Researchers at Washington University School of Medicine in St. Louis and colleagues in Nairobi, Kenya, have shown that a screening tool developed at Washington University can help predict in about five minutes whether young people are at high risk for schizophrenia and may go on to develop the illness.
The findings are published in the March issue of the journal Schizophrenia Research.
Schizophrenia is characterized by alterations in thoughts, feelings and behaviors, which may include psychosis, a loss of contact with reality. Between 75% and 90% of those who develop schizophrenia go through an initial period of a few months to a few years in which they have some symptoms suggesting they may be at high risk, but only 15% to 30% of individuals with such symptoms actually go on to develop the disorder.
“When we first see young patients who may have experienced a psychotic episode, we don’t know whether their problems are transitory or whether they may be on a path to more serious issues,” said Daniel Mamah, MD, an associate professor of psychiatry and the study’s first author. “This screening tool can help identify those at the highest risk of converting to schizophrenia and may allow us to begin treatment earlier, or perhaps even prevent some of the most serious problems associated with schizophrenia.”
In this study of 825 young people in Kenya, the researchers compared the screening tool — called the Washington Early Recognition Center Affectivity and Psychosis (WERCAP) Screen — to an older screening test for psychosis and schizophrenia. The WERCAP, a 16-question, self-report questionnaire, was compared to the Structured Interview for Psychosis-Risk Syndromes (SIPS), which is a much longer and more involved screening interview.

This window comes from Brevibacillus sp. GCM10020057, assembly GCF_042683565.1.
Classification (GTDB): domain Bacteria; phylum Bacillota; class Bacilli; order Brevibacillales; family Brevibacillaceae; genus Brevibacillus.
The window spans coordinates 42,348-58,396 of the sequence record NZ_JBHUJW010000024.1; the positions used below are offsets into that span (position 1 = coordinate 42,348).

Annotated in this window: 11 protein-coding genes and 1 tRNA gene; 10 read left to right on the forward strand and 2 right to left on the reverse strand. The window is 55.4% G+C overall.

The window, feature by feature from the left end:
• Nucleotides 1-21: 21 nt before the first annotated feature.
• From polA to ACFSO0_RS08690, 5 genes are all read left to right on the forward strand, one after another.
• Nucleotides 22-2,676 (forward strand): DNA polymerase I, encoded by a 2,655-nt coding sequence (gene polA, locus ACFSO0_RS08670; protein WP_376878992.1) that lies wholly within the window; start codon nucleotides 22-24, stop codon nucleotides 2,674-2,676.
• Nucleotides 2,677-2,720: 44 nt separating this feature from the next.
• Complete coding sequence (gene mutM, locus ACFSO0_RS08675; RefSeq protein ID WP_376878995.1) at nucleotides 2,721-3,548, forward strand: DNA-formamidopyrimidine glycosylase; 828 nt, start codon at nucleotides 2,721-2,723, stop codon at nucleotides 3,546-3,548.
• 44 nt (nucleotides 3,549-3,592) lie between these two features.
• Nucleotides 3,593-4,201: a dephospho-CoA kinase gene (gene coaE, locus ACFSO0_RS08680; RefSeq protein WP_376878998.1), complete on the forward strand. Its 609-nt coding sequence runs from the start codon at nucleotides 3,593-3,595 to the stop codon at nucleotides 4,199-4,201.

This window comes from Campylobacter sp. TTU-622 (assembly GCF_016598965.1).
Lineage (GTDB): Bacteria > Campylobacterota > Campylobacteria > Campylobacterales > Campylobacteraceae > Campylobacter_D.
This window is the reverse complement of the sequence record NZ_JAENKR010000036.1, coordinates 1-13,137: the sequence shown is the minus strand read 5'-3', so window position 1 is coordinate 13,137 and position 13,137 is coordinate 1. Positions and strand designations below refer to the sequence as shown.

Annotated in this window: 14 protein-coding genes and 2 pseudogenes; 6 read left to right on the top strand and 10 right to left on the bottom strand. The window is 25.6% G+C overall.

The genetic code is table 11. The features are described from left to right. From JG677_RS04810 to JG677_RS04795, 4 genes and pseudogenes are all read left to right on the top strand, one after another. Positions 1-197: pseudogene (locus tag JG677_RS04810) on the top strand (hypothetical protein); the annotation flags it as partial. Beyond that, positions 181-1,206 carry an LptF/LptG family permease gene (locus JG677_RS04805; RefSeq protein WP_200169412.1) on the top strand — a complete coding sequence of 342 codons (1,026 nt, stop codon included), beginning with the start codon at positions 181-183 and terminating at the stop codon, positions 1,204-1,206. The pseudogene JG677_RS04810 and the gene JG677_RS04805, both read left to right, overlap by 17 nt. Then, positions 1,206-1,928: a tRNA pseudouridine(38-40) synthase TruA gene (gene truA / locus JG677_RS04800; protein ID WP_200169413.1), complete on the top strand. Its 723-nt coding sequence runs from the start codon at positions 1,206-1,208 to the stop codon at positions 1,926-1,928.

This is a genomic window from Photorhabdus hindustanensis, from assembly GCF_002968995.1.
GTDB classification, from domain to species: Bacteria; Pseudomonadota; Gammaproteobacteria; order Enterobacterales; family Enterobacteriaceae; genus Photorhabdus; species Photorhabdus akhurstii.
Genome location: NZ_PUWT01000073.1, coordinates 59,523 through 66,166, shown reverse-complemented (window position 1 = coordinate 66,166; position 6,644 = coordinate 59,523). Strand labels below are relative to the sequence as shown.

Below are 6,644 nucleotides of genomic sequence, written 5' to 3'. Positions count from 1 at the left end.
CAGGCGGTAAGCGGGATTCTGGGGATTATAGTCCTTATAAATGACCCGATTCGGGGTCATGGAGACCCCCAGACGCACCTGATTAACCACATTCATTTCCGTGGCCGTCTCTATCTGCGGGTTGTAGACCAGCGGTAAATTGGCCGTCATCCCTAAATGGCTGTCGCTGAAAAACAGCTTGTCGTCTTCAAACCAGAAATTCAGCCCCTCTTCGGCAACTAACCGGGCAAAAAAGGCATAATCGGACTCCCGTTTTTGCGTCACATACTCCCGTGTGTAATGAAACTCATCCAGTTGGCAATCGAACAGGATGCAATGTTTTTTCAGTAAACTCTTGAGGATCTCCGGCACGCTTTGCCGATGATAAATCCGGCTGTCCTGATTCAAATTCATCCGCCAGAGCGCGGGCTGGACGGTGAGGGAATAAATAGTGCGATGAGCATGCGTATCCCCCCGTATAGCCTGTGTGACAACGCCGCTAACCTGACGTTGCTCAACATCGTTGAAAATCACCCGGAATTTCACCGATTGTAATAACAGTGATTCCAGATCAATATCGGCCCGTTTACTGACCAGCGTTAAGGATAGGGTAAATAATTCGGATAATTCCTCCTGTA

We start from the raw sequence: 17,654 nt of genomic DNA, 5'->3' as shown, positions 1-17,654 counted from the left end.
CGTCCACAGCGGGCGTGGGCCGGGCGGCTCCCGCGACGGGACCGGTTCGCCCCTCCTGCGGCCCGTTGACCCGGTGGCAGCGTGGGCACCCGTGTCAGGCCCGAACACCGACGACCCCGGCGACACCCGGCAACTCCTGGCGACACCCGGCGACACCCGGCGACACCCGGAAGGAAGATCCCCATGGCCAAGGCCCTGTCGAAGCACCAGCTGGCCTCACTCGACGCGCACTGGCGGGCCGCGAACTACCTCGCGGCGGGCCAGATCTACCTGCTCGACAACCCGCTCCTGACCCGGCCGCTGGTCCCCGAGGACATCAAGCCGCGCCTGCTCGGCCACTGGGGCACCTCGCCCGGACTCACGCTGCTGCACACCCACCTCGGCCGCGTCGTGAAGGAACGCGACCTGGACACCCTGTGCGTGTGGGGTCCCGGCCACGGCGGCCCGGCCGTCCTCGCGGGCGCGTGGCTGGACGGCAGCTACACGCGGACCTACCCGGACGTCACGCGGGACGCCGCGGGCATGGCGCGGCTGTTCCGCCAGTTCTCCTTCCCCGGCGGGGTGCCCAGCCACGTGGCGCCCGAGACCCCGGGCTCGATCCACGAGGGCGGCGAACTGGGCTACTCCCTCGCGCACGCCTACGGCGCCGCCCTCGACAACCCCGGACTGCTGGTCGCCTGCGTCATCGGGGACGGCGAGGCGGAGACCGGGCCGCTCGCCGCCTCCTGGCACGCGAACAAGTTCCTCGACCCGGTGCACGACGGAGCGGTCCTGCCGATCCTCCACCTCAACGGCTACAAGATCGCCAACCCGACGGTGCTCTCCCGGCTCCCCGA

Rather than 16 questions, it is more than 40 pages in length. The SIPS screening test also requires an interviewer with specialized training to ask the questions. The researchers found that the 16-question WERCAP screening tool would identify 78% of those who were at high risk for schizophrenia based on the SIPS study, and 77% of those who were not — similar to the longer SIPS test. The WERCAP scores of high-risk individuals who converted to schizophrenia were more than twice as high as the WERCAP scores of high-risk individuals who did not convert, helping the researchers identify those who may need further intervention.
“Unlike other screening tools, the Washington University-developed tool was shown to be predictive of those at risk for conversion to schizophrenia,” Mamah said. “It is self-administered, only takes a few minutes to complete and is very good at quickly identifying those who require clinical evaluation for emerging psychosis.”
Mamah directs the Washington Early Recognition Center, a Washington University clinic that treats young people experiencing early signs of mental illness involving psychosis and those in early stages of psychotic disorders, such as schizophrenia and some forms of bipolar disorder.
He and his colleagues use the WERCAP screening tool in the clinic, assessing their patients with it every three months to monitor changes in symptoms over time. In 2014, his team had published a small study in the United States showing that the screening tool identified 89% of young people who were at high risk for schizophrenia based on the SIPS interview, as well as all of those who were at low risk.
“We use this screening tool to assess our patients in St. Louis every three months,” he explained. “And in this study, we found that the scores reported over a three-month time frame were the most predictive of risk for conversion to schizophrenia.”
By identifying those at highest risk for schizophrenia risk earlier and starting treatment soon after, many experts believe it may be possible to relieve, postpone or even prevent some of the long-term problems associated with the disorder such as alcohol and drug abuse, difficulty holding a job and homelessness. Schizophrenia is one of the leading causes of disability worldwide, but it often goes undiagnosed until symptoms have become disruptive in a person’s life.